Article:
In the months that followed I spent hours locked in my room, crying my eyes out as I read the kind words of strangers who had stumbled across my blog and learned of my heartbreak. Although I never responded to most of the people who reached out to me, I read every word that they wrote. Had it not been for the love of my family and friends, or the compassion of strangers who shared their own experiences with me, I may never have rediscovered who I was, and learned what it feels like to be happy.
I’ve always said that I want to leave the world in a better state than it was when I was brought into it. Which is why just saying thank you doesn’t feel like enough.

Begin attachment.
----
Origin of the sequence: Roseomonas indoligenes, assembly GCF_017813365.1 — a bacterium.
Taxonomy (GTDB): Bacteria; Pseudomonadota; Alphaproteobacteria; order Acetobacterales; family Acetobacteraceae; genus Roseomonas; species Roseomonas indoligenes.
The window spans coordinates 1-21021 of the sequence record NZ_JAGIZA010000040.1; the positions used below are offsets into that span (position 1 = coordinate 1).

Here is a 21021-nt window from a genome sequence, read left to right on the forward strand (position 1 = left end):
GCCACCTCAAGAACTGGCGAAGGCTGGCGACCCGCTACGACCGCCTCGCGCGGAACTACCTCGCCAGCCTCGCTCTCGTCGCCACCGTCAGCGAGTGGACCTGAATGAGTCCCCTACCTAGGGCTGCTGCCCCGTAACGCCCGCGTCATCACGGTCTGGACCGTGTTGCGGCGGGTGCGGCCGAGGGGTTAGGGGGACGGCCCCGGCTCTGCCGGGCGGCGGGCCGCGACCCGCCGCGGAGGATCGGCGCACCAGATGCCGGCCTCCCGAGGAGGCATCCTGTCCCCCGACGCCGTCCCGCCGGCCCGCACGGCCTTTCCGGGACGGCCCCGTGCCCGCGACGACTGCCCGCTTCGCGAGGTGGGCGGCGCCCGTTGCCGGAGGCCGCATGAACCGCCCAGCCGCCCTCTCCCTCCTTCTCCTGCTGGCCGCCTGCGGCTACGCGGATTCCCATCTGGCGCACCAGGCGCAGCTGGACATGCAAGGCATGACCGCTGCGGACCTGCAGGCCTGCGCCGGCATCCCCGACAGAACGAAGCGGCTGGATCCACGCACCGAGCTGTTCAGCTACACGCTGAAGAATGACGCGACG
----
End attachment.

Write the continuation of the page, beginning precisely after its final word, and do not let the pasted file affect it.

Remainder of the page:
I mean, shit; I wanted to die. I felt so low that the idea of taking my life played over inside my head on an endless loop for longer than I care to admit. I could have easily been another man who had their life cut short by mental illness, contributing to a statistic that is already heartbreakingly larger than it should ever be. But I was lucky. The love I felt from my friends and family, and from every single person reading this was enough to help me through the fear and loneliness that I felt.
Unfortunately, not everyone is as blessed as I am. Not everyone suffering from mental illness has that support; and some that do still struggle to find the strength to carry on. Despite the love and support of their peers, they can’t find a way to face one more day in the hope that their life can get better.